Higher Education Campuses And Covid

As campuses nationwide begin the 2021-2022 school year, considerations for staying safe during the COVID-19 pandemic continue to be necessary. New policies are in place for higher education to follow, especially around the use of funding for safety measures and what safety measures are recommended.

Even as the vaccinated population continues to grow, colleges and universities are still impacted by COVID-19, variants, and the ongoing pandemic conditions. A recent study from Hope Center for College, Community, and Justice at Temple University showed that at least 7% of students have self-reported having COVID-19. This month’s newsletter is intended to recap what campuses can do and what resources are available to help stop the spread on campus.

Funding & Collaboration

In May of 2021, the Department of Education announced the Higher Education Emergency Relief Fund (HEERF II), making $36 billion in emergency aid available to public and private non-profit institutions and $396 million to proprietary colleges. These funds require universities to use monies to supply financial grants to students, inform students of available aid, or implement evidence-based best practices to monitor and suppress coronavirus in accordance with public health guidelines.

There are also collaborative efforts being implemented by the Department of Education, the CDC, and the American College Health Association (ACHA) to help campuses. The Safer Schools and Campuses Best Practices Clearinghouse is one such collaboration from the Department of Education, allowing campuses to self-report best practices and other anecdotal evidence. The Higher Education COVID-19 Community of Practice (HECCOP) is a collaborative peer group led by ACHA to allow for knowledge-sharing amongst people at every level from campuses nationwide to promote safer, healthier campus cultures and reduce the spread of COVID-19.

Practical Ways Of Keeping Campuses Safe

Implementing evidence-based practices is a new criteria added to the approved uses for HEERF II funds through the American Rescue Plan. Given the infectious airborne nature of COVID-19, improving ventilation on campuses is one of the best uses of this funding. It’s ideal for a Heating, Ventilation and Air Conditioning (HVAC) restoration and cleaning company to assess the campus to create an optimal plan, which should primarily be focused on improving air quality and filtration, increasing air circulation, and the introduction of outside air.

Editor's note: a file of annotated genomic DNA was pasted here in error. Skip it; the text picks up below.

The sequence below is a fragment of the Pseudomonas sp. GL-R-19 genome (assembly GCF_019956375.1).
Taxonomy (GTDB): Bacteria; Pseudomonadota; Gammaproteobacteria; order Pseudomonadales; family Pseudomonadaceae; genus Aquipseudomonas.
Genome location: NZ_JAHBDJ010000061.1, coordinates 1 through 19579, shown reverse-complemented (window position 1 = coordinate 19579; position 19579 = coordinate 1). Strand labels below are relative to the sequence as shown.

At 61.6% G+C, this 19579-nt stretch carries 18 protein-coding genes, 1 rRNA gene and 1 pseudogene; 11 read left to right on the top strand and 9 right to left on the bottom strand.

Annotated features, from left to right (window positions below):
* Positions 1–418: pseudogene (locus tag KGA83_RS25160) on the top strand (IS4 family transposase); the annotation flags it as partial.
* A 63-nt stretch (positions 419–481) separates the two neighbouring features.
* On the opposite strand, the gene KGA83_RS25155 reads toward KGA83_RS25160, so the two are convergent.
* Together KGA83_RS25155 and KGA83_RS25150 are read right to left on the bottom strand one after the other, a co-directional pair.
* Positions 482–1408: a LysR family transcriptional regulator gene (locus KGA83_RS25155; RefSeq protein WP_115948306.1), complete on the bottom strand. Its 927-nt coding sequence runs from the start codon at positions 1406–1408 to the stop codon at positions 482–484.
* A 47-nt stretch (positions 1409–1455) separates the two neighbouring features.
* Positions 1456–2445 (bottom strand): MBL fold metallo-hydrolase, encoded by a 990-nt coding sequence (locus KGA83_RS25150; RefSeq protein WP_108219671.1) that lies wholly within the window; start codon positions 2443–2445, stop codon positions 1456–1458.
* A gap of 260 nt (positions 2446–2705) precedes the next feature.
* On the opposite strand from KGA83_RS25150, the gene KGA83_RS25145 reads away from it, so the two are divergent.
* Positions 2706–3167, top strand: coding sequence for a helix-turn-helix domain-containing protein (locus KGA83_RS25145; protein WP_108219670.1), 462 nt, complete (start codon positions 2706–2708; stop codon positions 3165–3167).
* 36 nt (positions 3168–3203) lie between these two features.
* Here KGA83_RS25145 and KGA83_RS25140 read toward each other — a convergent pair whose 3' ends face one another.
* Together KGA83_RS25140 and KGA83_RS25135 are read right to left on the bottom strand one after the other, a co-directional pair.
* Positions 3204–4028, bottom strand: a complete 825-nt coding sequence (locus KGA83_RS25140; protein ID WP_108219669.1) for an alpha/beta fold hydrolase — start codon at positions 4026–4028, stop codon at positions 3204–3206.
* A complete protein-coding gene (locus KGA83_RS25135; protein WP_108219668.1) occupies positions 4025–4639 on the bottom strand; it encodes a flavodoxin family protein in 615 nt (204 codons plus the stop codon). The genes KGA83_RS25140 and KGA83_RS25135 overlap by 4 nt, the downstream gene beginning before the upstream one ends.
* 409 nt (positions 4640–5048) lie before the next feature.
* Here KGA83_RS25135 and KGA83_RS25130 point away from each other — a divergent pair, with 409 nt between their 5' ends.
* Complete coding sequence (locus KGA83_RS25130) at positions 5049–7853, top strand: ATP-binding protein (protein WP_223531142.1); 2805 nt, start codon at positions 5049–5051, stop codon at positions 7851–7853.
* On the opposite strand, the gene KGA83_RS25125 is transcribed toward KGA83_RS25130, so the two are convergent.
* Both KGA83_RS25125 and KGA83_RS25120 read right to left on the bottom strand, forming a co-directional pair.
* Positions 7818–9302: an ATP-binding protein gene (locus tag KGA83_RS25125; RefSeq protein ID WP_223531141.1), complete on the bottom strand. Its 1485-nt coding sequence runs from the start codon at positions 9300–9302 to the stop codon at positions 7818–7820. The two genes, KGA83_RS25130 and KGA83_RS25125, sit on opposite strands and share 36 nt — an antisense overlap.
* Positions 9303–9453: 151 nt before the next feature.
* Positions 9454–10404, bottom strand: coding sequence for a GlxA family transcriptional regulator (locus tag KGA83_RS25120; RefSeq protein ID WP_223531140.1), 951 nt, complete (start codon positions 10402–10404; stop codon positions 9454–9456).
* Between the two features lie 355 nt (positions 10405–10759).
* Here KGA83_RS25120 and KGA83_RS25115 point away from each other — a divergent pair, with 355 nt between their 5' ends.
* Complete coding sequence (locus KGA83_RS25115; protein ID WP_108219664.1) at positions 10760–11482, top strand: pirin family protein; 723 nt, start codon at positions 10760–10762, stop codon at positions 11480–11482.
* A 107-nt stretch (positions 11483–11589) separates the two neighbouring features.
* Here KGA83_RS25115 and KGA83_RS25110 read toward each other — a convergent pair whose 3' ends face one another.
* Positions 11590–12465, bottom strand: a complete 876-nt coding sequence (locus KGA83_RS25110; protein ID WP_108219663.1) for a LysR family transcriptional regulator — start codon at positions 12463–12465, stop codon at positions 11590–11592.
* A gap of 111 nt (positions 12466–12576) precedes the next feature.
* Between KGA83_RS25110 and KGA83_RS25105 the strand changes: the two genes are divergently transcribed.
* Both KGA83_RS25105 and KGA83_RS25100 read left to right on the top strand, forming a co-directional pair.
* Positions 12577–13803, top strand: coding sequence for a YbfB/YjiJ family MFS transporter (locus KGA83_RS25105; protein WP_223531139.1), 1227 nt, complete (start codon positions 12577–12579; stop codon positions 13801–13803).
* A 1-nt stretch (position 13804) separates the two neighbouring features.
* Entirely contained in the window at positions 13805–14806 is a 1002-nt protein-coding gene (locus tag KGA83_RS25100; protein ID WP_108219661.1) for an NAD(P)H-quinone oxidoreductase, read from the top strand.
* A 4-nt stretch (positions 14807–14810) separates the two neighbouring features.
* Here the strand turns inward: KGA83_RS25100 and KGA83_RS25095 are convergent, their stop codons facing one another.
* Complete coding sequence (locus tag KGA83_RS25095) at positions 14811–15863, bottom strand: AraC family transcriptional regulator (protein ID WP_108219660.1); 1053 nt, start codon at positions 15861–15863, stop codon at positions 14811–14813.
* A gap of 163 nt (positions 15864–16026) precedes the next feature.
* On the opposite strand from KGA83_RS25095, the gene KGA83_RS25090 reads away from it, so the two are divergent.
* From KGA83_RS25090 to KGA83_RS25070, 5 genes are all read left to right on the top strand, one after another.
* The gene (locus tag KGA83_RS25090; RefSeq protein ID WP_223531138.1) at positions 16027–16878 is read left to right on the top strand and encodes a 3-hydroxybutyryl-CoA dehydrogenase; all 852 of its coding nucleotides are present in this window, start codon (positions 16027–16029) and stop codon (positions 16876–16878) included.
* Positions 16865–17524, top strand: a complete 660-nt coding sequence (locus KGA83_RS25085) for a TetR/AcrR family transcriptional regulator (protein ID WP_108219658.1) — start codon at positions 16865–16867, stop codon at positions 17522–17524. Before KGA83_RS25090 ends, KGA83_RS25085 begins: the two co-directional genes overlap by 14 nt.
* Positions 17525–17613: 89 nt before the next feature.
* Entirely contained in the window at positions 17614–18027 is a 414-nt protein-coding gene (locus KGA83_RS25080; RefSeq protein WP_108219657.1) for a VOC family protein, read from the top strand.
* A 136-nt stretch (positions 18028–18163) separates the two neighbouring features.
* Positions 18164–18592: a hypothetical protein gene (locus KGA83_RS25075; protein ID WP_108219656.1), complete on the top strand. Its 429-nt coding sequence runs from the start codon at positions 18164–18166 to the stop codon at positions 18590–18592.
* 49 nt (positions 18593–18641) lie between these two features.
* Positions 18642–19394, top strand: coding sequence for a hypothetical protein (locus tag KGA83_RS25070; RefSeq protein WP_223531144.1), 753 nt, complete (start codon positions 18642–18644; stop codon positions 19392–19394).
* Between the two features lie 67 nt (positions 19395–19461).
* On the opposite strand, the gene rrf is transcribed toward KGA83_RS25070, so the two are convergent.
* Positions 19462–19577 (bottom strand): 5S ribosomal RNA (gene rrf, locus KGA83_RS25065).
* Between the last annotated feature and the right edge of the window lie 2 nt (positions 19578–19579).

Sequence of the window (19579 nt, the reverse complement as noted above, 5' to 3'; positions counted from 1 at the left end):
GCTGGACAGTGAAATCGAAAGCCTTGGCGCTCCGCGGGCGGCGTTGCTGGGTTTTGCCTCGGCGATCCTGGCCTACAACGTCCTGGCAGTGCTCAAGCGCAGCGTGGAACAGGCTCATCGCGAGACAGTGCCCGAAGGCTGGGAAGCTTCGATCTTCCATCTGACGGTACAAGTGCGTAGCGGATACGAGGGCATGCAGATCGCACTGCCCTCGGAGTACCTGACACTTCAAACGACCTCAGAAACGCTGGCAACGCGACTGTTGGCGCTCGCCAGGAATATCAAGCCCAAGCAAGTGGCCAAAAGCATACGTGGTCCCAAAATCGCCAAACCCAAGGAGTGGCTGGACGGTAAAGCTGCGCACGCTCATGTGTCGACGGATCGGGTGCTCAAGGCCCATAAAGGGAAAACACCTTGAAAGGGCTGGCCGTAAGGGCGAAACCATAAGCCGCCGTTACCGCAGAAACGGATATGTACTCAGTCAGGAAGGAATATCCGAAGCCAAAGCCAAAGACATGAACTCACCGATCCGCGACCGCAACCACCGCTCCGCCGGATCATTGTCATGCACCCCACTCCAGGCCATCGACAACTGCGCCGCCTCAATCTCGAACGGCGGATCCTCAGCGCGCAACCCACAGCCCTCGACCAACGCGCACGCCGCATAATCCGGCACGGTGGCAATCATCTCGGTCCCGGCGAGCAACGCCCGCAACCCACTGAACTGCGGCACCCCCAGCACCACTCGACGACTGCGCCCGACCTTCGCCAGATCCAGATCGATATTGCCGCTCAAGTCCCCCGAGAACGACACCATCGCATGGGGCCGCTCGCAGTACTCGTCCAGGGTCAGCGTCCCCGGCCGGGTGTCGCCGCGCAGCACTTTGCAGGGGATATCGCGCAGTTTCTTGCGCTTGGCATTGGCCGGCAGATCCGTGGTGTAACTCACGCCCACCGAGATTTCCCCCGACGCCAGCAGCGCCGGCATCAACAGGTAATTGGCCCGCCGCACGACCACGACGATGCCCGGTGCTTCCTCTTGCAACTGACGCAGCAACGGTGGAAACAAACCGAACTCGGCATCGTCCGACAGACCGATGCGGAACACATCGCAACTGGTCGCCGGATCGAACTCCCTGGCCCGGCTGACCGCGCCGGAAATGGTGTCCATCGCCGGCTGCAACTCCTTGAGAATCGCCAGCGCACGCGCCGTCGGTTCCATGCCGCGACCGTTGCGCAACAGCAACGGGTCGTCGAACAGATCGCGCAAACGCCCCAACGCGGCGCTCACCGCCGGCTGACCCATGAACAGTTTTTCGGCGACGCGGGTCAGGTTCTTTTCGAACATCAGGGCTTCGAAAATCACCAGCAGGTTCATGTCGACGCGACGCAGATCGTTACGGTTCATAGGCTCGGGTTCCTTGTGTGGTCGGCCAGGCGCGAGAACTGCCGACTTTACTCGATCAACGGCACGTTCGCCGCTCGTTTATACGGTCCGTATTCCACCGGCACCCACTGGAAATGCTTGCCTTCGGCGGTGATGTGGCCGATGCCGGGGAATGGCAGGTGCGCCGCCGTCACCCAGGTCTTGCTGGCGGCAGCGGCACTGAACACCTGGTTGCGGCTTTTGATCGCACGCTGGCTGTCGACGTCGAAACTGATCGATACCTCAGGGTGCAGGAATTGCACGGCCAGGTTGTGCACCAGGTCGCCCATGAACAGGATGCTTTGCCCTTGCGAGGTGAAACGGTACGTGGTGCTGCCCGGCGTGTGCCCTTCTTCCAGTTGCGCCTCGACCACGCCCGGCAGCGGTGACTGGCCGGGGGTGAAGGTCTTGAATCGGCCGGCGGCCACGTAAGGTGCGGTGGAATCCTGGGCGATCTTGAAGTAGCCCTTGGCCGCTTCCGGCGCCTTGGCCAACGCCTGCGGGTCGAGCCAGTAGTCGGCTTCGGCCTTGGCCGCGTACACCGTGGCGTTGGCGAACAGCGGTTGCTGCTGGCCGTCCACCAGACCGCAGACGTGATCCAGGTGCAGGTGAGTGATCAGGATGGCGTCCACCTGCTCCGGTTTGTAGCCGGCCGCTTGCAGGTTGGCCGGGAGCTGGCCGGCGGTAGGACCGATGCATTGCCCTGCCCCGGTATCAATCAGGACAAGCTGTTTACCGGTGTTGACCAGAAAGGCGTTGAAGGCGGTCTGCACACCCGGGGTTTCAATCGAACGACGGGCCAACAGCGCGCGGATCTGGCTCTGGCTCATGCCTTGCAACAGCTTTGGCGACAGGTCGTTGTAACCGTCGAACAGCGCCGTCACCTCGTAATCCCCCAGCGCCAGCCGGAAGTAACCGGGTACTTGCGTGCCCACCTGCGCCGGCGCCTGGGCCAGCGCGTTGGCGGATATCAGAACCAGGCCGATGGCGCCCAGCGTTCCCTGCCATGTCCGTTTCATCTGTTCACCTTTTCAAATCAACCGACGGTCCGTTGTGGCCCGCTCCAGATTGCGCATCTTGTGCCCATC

The use of temporary barriers on campuses helps improve safety for students, faculty, and staff, turning larger areas with better ventilation into temporary classrooms. Campuses can implement a wide variety of barriers of various sizes and types in nearly every campus space that could benefit from them, like in libraries or computer labs. For more robust options in medical settings, which can be applied to educational settings, see our paper on ICRA barriers.

In addition to airborne concerns of COVID-19, HEERF II funding can be utilized to improve infrastructure around facilities like bathrooms, kitchens, and other high-touch areas on college campuses to reduce infection by touch transmission. Investing HEERF II funds in automated, touchless alternatives for common fixtures like light switches, door handles, water fountains, bathroom fixtures, and more is an excellent way to help reduce the spread of germs across the board, in or out of a pandemic.

For surfaces that can’t benefit from automated solutions, deep cleaning and surface cleaning is necessary. On large campuses, this includes general sanitizer solutions, industrial disinfectants, electrostatic sprayers, fogging, and more. Commercial cleaning services use CDC guidelines and understand the most problematic surfaces in schools to decide the type of disinfectant they’ll use and how often.

The strongest recommendation is for every campus to layer multiple forms of protection and containment against COVID-19. Utilizing all of these suggested methods, as well as increasing vaccination rates and implementing masking protocols where appropriate, would be both well within reason and in the best interest of the health and safety of everyone on campus.


Many of these new standards are recommended by the CDC but are set into place at local levels, and by each campus’ facilities team. Schools are required to have a clear COVID prevention plan to keep students and faculty safe if utilizing the American Rescue Plan’s HEERF II funding. Partnering with a trusted disaster recovery firm to help campuses manage changing guidelines and keep higher education flowing smoothly, with safety at the forefront, is still as vital this school year as it was at the onset of the COVID-19 pandemic.

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